New Age: Part 5

New Age: Part 5

Posted on Jul 26th, 2008 by Marmalade : Gaia Child Marmalade

I’m reading a very interesting book right now: The Trickster and the Paranormal by George P. Hansen.  Its not directly about the New Age, but covers similar territory and mentions the New Age in a couple of places.  The author explains the socio-cultural dynamics of the paranormal within non-mainstream groups, scientific research, debunker organizations, and our society in general.  He uses concepts such as communitas, liminal, anti-structure, reflexivity, and totemism.  Here are some quotes that are relevant:
 
p. 171
In our culture, psychic phenomena are hospitably received in Spiritualism, the New Age movement, and modern-day witchcraft.  The three movements share common elements, and in a variety of fashions, they are at odds with the establishment.  None of them have institutionalized in the manner of government, industry, academe, or mainline religion.  few of the groups within these movements have buildings or permanent paid staffs, and if they do manage to instituiionalize, it is usually only briefly.  None of the movements acknowledge any central authority; control is local.  The movements are marginal and anti-structural in many ways, but it is within them that one can find discussion of, training in, and use of psychic abilities.
 
p. 174
Marilyn Ferguson, one of the most articulate persons expressing the ideas of the New Age, noted that there is no central authority defining the movement.  In her book The Aquarian Conspiracy (1980), she emphasized its informal, fluid networks, decentralization of power, and lack of structured hierarchies.  New Age concerns typically include feminism, the environment, and alternative healing, and women play major roles.  In addition, it is open to astrology and other forms of divination.  All of this is a bit subersive to the establishment.  Overall, its properties define it as anti-structural.
 
pp. 176-177
All three of these movements have loose boundaries.  It is often difficult to tell if someone is part of them or not.  Many who attend Spiritualist services are also members of established religions; New Age followers are drawn from all faiths.  Witchcraft and neo-pagan groups are perhaps more distinct, but ambiguity reigns there as well with vast differences among them.  Within covens, beliefs and rituals can change with the whim of the high priestess or priest.  There is no higher ecclesiastical authority or common text that solidifies dogma or mandates what, how, or when rituals must be performed.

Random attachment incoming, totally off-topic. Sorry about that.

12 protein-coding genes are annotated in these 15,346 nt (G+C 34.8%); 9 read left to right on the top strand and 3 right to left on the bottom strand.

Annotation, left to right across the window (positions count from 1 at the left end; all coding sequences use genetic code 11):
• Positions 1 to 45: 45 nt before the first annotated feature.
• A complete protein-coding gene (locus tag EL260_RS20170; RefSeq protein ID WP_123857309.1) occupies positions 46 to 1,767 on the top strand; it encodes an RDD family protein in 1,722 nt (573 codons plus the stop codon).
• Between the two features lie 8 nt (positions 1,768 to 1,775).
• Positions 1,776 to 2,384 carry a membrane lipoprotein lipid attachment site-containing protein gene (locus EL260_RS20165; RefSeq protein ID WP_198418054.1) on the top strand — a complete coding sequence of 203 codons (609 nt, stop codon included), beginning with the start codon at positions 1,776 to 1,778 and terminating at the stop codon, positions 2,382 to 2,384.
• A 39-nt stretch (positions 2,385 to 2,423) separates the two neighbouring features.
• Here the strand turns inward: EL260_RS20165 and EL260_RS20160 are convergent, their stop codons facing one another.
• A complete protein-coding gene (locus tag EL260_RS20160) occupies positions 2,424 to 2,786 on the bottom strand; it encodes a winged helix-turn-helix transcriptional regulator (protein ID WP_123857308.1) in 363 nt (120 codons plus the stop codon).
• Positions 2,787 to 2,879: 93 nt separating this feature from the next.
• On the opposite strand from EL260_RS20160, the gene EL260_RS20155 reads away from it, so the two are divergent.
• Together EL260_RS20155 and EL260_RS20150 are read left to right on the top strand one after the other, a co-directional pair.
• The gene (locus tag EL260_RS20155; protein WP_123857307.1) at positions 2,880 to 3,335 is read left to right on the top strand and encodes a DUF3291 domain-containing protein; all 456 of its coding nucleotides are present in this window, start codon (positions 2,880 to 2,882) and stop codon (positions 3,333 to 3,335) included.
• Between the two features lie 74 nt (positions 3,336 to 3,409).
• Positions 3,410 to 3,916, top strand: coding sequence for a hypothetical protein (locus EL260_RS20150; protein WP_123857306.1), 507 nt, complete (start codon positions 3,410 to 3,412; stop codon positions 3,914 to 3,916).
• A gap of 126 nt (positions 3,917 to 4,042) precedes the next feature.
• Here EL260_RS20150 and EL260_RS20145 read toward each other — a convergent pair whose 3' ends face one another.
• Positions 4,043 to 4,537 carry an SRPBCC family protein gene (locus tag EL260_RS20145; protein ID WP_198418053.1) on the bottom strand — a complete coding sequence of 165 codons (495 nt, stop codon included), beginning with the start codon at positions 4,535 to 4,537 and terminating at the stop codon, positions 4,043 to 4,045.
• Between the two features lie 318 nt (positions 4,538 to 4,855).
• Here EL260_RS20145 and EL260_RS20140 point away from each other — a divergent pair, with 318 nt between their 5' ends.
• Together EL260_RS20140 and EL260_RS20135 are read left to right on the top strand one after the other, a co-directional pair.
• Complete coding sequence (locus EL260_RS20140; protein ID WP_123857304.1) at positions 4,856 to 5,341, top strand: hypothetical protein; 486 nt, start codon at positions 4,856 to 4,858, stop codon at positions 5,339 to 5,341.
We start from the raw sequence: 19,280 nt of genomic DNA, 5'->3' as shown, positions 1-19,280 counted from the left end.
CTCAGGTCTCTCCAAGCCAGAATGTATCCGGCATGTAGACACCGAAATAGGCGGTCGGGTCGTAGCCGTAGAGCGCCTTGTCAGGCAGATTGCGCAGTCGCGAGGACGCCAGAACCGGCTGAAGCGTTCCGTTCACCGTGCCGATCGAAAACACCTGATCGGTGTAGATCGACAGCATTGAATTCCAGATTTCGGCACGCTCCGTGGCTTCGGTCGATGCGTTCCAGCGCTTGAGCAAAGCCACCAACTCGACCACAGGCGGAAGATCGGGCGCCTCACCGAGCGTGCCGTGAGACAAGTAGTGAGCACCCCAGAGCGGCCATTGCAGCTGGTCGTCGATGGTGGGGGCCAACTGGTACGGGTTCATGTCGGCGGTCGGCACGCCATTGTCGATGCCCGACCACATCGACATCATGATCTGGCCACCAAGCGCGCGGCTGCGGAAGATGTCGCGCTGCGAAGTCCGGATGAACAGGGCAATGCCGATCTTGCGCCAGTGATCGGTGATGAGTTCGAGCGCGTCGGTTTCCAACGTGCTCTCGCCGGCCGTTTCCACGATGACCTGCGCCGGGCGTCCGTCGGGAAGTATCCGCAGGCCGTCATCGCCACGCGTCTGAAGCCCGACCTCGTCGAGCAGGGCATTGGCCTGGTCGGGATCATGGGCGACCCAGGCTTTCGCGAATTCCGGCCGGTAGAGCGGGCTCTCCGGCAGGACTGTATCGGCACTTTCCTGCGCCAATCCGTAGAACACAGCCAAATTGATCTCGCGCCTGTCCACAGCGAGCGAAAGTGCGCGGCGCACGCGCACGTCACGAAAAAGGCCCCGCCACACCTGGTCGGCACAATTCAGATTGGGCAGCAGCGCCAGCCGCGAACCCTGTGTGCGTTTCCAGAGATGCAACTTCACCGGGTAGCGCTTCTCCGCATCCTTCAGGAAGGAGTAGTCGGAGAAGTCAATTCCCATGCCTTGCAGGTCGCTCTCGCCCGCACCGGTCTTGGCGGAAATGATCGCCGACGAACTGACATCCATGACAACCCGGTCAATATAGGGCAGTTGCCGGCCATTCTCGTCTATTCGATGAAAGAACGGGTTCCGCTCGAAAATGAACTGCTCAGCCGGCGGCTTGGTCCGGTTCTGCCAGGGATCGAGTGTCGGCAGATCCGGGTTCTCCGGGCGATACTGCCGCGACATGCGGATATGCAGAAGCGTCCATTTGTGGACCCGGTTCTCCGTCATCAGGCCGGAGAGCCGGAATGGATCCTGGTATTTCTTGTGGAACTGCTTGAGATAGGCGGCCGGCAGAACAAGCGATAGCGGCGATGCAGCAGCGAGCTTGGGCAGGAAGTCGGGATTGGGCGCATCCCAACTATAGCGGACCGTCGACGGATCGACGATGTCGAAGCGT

These three movements have striking similarities.  In all alltered (i.e., estructured) states of consciousness play a major role.  Women are prominent, as are the issues of feminism, the environment and healing.  None recognize a central authority for their movement, and they engage in virtually no instituion bulding.  All of the movements are considered subversive by the establishment; they court direct involvement with paranormal and supernatural phenomena, and all display elements of the trickster constellation.
 
The most vocal opposition to these movements come from two sources: establishment scientists (exemplified by CSICOP) and conservative and fundamentalist religious groups.  Both of these antagonists are typified by large, male-dominated, status conscious, hierarchical institutions—the antithesis of the targets of their scorn.  Both have produced massive amounts of literature denouncing the New Age proponents and modern pagans and similar attacks were directed at the Spiritualists of the nineteenth century.  While some of the political and social goals advocated by the”deviants” have been partially incoporated into science and mainstream churches (e.g., feminism, ecology, alternative healing), the establishments’ most vehement attacks remain directed at paranormal and supernatural practices.